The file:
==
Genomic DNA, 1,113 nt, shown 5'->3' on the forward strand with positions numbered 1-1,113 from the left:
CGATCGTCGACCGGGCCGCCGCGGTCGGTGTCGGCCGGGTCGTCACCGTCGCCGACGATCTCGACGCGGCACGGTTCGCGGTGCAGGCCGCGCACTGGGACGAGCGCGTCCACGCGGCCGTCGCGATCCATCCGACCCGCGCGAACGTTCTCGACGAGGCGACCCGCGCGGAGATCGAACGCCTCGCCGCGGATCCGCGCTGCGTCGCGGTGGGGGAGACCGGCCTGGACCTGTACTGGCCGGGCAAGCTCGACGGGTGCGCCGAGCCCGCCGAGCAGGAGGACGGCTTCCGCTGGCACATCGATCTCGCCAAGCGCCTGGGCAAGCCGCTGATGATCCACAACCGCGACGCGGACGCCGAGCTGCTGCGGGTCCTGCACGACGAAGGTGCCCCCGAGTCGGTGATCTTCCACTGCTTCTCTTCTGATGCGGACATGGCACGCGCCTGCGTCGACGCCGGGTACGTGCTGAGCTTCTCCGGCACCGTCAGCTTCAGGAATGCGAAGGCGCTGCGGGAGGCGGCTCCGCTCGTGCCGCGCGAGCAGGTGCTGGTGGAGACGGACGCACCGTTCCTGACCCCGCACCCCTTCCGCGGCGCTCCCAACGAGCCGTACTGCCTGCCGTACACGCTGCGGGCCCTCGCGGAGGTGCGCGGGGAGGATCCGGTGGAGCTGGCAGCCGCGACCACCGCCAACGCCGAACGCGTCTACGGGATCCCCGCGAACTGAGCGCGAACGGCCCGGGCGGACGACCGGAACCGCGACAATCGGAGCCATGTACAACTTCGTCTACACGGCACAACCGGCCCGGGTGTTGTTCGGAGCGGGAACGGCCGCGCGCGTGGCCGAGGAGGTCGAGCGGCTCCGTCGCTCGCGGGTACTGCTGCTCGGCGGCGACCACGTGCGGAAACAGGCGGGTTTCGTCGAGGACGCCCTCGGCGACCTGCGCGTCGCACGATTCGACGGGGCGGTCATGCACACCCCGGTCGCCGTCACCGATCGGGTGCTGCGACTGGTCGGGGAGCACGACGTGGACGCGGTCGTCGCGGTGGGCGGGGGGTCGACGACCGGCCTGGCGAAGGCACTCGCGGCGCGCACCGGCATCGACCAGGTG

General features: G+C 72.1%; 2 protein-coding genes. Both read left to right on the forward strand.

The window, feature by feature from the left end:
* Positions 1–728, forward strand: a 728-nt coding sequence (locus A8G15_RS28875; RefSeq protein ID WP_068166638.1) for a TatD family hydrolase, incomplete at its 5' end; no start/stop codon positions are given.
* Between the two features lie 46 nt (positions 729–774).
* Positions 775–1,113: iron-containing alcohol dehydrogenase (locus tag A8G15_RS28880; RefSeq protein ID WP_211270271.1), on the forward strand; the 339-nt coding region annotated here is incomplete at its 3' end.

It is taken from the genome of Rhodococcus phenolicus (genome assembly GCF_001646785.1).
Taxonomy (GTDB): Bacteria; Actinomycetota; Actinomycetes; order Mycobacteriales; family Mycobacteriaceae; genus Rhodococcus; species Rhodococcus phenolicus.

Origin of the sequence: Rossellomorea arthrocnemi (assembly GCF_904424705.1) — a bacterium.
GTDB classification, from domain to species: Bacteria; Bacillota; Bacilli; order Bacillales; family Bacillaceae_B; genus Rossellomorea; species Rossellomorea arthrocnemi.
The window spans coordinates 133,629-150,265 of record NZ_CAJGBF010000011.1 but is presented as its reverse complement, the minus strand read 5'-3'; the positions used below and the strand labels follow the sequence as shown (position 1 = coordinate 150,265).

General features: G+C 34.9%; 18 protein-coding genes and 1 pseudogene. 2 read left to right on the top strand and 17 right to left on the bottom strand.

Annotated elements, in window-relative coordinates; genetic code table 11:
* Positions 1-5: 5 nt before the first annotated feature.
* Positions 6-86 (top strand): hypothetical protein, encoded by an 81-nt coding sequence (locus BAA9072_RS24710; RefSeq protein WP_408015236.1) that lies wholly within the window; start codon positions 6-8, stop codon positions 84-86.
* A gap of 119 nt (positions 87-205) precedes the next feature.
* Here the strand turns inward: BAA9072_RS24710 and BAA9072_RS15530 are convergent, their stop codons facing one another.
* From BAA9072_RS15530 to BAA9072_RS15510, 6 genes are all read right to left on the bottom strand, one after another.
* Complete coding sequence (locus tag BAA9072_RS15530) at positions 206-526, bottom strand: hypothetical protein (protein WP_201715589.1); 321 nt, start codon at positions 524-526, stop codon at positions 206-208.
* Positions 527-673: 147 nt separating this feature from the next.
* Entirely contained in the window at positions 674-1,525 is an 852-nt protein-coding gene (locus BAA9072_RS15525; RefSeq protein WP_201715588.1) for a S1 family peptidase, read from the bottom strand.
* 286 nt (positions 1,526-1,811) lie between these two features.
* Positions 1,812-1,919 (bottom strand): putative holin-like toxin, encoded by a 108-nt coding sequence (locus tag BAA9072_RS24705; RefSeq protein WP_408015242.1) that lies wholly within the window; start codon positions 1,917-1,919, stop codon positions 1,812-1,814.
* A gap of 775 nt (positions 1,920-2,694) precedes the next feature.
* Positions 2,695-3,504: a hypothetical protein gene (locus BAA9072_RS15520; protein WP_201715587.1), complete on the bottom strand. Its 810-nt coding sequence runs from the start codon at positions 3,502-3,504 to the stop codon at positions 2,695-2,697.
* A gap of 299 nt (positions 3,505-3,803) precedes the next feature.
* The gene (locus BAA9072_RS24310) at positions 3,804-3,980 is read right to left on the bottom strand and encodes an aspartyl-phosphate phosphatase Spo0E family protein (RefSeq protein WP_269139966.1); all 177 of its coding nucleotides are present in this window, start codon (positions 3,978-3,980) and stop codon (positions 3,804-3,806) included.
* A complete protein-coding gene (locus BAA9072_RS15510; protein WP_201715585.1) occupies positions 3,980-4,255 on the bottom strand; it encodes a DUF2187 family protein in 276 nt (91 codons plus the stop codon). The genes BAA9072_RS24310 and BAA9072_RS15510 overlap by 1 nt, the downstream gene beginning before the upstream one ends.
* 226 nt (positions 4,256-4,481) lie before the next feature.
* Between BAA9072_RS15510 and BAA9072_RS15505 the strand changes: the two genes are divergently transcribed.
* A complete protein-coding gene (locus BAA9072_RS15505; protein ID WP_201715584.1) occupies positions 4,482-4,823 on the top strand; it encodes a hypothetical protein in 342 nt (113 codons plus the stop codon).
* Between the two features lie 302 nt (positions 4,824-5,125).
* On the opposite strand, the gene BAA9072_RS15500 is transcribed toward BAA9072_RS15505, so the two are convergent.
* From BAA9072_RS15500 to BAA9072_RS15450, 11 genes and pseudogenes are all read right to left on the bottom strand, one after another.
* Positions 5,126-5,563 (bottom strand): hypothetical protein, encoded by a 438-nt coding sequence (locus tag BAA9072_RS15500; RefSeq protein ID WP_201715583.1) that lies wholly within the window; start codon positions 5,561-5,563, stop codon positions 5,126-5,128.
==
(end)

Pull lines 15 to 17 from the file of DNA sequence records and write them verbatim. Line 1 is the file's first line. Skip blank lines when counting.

* Positions 1-5: 5 nt before the first annotated feature.
* Positions 6-86 (top strand): hypothetical protein, encoded by an 81-nt coding sequence (locus BAA9072_RS24710; RefSeq protein WP_408015236.1) that lies wholly within the window; start codon positions 6-8, stop codon positions 84-86.
* A gap of 119 nt (positions 87-205) precedes the next feature.